New research shows 4000 more hours of PE lost from school curriculum
New research has shown a further 4000 hours of PE have been lost from the school curriculum in state-funded secondary schools in the last academic year.
These cuts come against a backdrop of declining children’s health and wellbeing, increasing time spent online, and continued challenges with school engagement and attendance. The reduction continues a trend that has seen the amount of PE and sport in secondary schools in England fall by more than 12% since the 2012 London Olympics.
Children’s charity Youth Sport Trust believes cuts to the hours of physical education in the curriculum pose a further threat to the wellbeing of young people, and should be a matter of immediate national concern.
In response to the latest figures Ali Oliver MBE, chief executive of Youth Sport Trust said: “Fewer than half of children in the UK currently meet 60 minutes a day of moderate to vigorous physical activity which is the Chief Medical Officers’ minimum recommended level.
“This is contributing to a nation where too many children are missing out, have poor wellbeing and lack a sense of belonging. The evidence is clear; unhappy and healthy children do not learn and just this week we are seeing proof of this as high levels of persistent absence and mental ill health have been cited as undermining pupils’ GCSE results.
“I believe building a refreshed school sport system which delivers today – and for future generations – would send such a positive and powerful message to children, young people and families that we care about their wellbeing and want them to enjoy the life changing benefits that come from play and sport.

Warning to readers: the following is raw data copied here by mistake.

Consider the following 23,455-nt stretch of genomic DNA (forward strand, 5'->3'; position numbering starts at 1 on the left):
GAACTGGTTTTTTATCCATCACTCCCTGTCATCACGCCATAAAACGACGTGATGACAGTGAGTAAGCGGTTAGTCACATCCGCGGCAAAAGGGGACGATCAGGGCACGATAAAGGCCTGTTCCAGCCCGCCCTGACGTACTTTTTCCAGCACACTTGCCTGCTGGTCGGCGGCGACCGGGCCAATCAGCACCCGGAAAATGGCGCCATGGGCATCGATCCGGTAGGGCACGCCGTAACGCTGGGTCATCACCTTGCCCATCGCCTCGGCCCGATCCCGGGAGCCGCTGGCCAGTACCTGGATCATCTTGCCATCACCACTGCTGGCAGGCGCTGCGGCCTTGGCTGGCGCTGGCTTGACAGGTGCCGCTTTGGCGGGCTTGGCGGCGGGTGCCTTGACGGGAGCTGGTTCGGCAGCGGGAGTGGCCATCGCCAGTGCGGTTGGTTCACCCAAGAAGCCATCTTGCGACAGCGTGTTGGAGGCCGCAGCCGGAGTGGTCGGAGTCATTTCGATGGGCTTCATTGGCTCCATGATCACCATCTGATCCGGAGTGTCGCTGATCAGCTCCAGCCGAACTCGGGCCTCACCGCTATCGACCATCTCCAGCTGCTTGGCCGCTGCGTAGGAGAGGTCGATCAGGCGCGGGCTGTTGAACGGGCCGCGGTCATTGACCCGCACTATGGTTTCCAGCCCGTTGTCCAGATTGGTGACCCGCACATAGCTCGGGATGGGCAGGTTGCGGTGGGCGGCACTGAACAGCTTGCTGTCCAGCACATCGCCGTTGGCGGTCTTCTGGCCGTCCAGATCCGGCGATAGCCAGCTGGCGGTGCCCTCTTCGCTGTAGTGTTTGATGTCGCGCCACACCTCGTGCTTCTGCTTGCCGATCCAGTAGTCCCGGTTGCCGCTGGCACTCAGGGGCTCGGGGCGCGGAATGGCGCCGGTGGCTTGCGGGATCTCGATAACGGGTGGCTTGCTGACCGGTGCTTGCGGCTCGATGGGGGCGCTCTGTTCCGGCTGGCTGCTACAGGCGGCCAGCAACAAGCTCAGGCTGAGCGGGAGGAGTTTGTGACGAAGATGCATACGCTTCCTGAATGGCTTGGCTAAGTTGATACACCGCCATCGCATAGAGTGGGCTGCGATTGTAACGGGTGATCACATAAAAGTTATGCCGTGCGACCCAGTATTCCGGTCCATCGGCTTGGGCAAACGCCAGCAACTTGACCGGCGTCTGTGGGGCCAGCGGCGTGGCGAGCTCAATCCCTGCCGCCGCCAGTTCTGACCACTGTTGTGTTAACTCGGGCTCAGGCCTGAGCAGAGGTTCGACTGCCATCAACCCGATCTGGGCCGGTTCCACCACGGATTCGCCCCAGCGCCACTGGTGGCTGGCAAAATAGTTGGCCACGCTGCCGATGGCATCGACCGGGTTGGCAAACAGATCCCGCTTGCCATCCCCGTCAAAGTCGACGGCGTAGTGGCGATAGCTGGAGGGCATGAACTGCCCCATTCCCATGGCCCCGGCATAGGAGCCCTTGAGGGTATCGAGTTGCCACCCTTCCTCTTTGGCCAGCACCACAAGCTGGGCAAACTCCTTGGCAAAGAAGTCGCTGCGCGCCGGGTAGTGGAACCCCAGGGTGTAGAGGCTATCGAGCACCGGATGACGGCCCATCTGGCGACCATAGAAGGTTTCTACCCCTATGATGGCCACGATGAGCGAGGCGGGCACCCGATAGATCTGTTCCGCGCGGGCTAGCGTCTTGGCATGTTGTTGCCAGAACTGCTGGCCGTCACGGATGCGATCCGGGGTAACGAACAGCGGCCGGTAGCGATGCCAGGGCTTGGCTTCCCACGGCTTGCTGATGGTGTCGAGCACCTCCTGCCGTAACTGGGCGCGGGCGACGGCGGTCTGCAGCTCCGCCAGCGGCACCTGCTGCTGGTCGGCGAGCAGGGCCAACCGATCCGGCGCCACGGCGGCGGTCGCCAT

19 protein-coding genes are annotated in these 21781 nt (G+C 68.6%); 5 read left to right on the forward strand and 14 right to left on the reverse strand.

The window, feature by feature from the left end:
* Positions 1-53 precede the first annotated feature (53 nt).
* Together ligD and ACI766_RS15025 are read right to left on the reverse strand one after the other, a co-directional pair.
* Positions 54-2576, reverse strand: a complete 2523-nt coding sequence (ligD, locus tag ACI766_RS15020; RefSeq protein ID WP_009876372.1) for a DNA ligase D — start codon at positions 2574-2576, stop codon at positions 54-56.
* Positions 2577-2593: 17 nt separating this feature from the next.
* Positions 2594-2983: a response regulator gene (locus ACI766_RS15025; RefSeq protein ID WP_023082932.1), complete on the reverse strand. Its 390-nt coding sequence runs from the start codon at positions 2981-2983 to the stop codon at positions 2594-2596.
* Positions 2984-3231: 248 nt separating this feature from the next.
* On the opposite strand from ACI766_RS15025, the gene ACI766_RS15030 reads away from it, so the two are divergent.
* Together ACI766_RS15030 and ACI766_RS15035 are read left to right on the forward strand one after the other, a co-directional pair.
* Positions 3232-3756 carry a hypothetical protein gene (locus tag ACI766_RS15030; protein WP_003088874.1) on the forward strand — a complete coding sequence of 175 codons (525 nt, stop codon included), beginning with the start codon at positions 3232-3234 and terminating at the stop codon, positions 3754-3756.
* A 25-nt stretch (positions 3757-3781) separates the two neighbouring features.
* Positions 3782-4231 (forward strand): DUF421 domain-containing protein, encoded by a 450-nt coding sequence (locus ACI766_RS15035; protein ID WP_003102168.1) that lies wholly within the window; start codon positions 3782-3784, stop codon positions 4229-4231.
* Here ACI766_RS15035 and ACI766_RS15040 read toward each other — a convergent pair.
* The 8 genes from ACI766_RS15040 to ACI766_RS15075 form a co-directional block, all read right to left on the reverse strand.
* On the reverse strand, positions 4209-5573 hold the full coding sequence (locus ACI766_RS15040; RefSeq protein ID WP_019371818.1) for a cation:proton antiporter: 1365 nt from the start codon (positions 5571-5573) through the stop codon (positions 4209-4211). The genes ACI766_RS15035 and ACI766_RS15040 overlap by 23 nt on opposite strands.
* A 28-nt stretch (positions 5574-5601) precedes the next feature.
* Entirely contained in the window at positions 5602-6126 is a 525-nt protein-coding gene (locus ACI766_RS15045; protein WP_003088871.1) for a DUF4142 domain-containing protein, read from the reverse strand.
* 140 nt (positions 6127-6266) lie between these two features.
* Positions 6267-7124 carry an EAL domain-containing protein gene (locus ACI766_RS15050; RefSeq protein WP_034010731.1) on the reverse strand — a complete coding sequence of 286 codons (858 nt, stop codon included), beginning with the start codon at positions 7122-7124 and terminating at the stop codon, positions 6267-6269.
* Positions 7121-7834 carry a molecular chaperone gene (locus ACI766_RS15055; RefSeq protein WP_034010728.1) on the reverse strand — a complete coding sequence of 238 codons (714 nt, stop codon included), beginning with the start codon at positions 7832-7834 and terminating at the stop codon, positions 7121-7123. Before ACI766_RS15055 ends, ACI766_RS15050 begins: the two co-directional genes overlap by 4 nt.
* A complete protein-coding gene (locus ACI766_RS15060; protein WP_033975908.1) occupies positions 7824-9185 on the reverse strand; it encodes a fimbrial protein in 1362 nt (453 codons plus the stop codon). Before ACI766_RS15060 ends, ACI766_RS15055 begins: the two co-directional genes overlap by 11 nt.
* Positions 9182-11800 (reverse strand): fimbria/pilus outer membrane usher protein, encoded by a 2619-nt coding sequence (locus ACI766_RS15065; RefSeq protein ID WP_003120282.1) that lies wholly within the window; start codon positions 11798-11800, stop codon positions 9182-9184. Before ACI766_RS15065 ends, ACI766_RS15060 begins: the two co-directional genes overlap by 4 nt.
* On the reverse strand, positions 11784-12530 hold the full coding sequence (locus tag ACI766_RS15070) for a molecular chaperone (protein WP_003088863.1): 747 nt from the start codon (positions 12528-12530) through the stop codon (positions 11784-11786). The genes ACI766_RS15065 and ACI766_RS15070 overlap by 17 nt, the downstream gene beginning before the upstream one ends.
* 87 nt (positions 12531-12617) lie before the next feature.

“If we can reverse the trend of declining PE and physical activity within schools and implement new ways of working effectively, this will help young people’s mental and physical wellbeing, enable them to access new skills, and empower them to live happier and healthier futures.”
Liverpool School Sports Partnership (LSSP) is a partnership for schools that works strategically with others to promote, develop and enhance PE, sport and physical activity. The partnership supports Ali Oliver for “a clear and ambitious national target, a coherent long-term plan, and interventions which are coordinated and managed locally”.
A spokesperson from LSSP said: “For 25 years, we have seen first-hand the impact providing thoughtful, well planned and inclusive school sport systems has on supporting pupils to be healthy, happy and active – key drivers for success!
“To develop a healthy body and healthy mind, it is vital people form positive habits at a young age and schools play a crucial role in developing these, particularly secondary schools and believe all pupils should have access to two hours of high quality curriculum PE and meaningful after school sport and physical activity opportunities.”